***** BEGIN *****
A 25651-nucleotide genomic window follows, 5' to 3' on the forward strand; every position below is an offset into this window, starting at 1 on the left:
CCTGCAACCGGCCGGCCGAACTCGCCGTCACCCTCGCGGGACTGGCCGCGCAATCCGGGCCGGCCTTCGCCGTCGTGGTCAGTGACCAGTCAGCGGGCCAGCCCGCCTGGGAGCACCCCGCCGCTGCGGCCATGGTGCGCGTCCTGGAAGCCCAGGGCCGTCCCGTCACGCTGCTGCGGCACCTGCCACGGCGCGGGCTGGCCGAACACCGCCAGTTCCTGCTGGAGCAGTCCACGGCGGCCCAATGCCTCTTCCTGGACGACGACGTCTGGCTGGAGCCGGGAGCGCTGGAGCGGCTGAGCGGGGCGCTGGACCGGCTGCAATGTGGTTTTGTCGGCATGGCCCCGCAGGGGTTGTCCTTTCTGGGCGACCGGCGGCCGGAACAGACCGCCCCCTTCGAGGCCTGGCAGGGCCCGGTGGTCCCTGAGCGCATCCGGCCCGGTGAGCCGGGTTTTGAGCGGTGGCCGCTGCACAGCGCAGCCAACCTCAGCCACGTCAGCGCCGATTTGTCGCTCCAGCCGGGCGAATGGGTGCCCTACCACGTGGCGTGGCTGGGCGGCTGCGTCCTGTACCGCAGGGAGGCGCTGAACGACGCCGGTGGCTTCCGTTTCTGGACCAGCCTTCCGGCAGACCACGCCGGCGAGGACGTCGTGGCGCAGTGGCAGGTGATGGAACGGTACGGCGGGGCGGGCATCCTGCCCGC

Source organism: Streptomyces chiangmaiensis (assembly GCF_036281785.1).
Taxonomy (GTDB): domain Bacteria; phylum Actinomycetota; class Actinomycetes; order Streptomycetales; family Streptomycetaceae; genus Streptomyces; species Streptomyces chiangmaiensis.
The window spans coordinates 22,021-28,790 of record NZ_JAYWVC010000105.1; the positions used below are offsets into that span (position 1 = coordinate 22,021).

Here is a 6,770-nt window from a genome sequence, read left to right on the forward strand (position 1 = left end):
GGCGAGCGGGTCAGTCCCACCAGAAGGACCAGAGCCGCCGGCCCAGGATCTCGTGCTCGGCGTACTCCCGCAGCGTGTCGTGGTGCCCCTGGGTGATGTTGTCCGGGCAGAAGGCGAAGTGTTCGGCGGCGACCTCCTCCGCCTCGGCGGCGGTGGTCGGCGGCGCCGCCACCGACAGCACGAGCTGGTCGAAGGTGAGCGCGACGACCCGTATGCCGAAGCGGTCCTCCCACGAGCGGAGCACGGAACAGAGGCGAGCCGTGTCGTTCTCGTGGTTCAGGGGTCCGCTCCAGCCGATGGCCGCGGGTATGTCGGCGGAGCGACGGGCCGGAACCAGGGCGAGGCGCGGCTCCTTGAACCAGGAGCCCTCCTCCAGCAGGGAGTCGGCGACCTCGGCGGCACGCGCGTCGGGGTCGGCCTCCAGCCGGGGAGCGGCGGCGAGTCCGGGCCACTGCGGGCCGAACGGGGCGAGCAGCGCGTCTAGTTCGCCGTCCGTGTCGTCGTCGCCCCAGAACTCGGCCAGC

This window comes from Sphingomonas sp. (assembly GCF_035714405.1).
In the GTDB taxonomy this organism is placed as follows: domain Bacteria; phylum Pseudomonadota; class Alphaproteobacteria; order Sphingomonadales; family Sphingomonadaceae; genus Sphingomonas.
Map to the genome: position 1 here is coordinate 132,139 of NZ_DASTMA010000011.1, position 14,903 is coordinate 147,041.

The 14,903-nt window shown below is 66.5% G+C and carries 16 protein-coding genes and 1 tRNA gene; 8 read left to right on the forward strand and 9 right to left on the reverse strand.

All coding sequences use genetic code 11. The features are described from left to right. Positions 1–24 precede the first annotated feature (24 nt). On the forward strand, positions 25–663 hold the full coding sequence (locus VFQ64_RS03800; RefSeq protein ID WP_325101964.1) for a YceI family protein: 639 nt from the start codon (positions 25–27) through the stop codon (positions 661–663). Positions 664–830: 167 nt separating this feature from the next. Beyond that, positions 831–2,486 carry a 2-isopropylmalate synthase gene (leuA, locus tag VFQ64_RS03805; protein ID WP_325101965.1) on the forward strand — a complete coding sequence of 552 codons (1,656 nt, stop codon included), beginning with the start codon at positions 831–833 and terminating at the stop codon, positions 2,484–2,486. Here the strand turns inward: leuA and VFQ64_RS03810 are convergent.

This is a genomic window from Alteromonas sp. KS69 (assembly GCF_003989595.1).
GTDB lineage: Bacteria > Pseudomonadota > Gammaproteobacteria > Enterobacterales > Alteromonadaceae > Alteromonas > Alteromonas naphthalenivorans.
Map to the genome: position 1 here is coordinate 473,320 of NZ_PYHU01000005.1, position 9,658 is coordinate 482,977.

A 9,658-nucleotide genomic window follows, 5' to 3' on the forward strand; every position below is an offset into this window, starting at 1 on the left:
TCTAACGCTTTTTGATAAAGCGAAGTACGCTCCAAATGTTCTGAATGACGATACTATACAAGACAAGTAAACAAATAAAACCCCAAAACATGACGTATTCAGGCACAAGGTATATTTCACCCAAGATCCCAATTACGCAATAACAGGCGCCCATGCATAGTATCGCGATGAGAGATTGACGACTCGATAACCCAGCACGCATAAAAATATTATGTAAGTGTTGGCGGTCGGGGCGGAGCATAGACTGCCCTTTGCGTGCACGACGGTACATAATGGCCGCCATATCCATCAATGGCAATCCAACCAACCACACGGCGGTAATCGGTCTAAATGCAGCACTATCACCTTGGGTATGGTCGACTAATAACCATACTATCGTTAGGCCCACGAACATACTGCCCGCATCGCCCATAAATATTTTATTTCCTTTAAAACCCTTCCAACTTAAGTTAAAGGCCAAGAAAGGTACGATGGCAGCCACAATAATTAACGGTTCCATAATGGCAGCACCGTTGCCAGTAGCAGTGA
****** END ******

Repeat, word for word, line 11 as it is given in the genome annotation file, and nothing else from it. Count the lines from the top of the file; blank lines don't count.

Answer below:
The 14,903-nt window shown below is 66.5% G+C and carries 16 protein-coding genes and 1 tRNA gene; 8 read left to right on the forward strand and 9 right to left on the reverse strand.